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Starch importation: Nigeria losing $45m despite being world’s largest cassava producer
Starch, a byproduct of cassava, is an essential raw material in a number of industries not just locally but globally, as well as a local delicacy in some parts of the country. It is, often a highly sought after commodity both by consumers and manufacturers. 
Though starch can be produced from grain or root crops such as maize, wheat, sweet potato and rice, among others, cassava starch is usually the most in demand owing to its many remarkable qualities, including “high paste viscosity, high paste clarity, and high freeze-thaw stability,” which offer many advantages to several industries.
Some of the advantages of cassava starch over starch produced from other sources include its high level of purity; excellent thickening characteristics; bland taste; desirable textural characteristics; relatively cheap source of raw material that can equal or surpass the properties offered by other starches (maize, wheat, sweet potato and rice).
Other qualities of cassava starch that make it a preferred variety include its ease of extraction using a simple process when compared to other starches; the gummy or sticky nature of its adhesives, which work more smoothly, and provide stable glues, and its clear paste.
Cassava starch is highly valuable in the food, paper, textiles, adhesives, beverages, confectionery, pharmaceuticals, and building materials industries. With the foregoing, it is estimated that Nigeria’s starch needs run into several thousands of tonnes annually, worth billions of naira.
But the country is yet to meet its industries’ starch requirement despite being regarded as the world’s largest cassava producer. Nigeria has not been able to tap fully into the cassava processing industry to feed its industries, a situation which has exposed it to high import bills estimated to be about $45 million annually, for the importation of starch. This, in effect, results in exportation of jobs and post-harvest losses of the huge cassava produce of farmers in that agricultural value chain.
This inability of the government to invest in cassava processing for the extraction of starch and other equally important industrial byproducts of cassava, including glucose syrup, ethanol, and flour, among others, has, over the years, posed a serious concern to cassava farmers, manufacturers using these byproducts for production, as well as other stakeholders.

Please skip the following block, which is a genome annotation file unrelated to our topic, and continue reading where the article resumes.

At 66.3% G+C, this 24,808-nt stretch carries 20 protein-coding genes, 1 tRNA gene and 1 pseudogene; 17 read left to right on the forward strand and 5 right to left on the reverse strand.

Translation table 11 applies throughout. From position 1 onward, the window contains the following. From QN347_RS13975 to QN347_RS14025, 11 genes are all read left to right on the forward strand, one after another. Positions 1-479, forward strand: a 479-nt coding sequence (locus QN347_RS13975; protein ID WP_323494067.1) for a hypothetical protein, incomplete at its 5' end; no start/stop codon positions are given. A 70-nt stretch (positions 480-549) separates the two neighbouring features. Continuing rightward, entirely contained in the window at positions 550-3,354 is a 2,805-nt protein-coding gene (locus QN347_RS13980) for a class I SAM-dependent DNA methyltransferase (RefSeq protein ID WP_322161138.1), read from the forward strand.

They are of the opinion that the government could boost its efforts to wean the country off its sole dependence on oil revenue through adequate investment in cassava processing, which would, in addition to creating jobs and catering for local industries, also generate revenue through the export of starch and other cassava byproducts.
Among such stakeholders is the National President of Nigeria Cassava Growers Association (NCGA), Pastor Segun Adewumi, who spoke to Daily Sun on phone.
He noted that Nigeria has the cassava to produce good quality starch for the nation’s industrial uses even as he lamented the continued unavailability of processing facilities.
Adewumi, who decried the high level of post-harvest losses suffered by the nation’s cassava farmers due to lack of processing facilities, said, “it’s very painful that our cassava is wasted because there is no market for it. In Katsina State alone, we have registered 20,000 farmers to farm cassava but the fear is who will buy it. We have limitless domestic and export market potential worth over N3 trillion but the cassava is wasted.”
Responding to a question on the possibility of private sector individuals or cassava farmers’ association in the country  establishing cassava processing facilities, he explained: “Establishing processing facilities is beyond what we can do without government support. If you want to do this, you will need about 1,000 units of processing factories across the country to absorb the cassava produced and each of them will cost nothing less than N1 billion. Government should create the enabling environment for this by reviewing land use policies and making access to financial support from banks possible. That is how it is done in other countries.
“There is money in Central Bank of Nigeria (CBN) but the bottlenecks connected to the fund cannot allow us to access it. The commercial banks are demanding for impossible collaterals and they don’t accept our lands as collateral. Nigerian farmers are suffering because of these bad policies. For instance, if you want to get a loan of N2 billion, they will be asking for N4 billion as collateral and which farmer can afford that?”
Adewunmi further stressed that, “foreign investors cannot bring in their money because of fear of unstable value of the naira. Those who brought in dollar at the rate of N180 to $1 are now paying back at N350 to $1. Last week, myself and the President of FACAN (Federation of Agricultural Commodities Association of Nigeria) had a discussion with the Minister of Agriculture, Audu Ogbeh, and he promised to meet with the CBN governor on the issue. We hope that things will change now that the Agric Minister and the CBN governor will meet on this issue of farmers’ access to fund.”
The NCGA President explained that, “the quality of starch imported into the country is not good. Some of these importers go outside the country and use GMO (Genetically Modified Organism) products to make starch and that quality of starch is not good for our industries. We have the cassava to produce good quality starch for our industrial uses; to get the processing facility is our focus.”
He urged the government to make the Anchor Borrowers Programme (ABP), which he said is a laudable programme, to support commercial farming so that it can bring more development to the economy.

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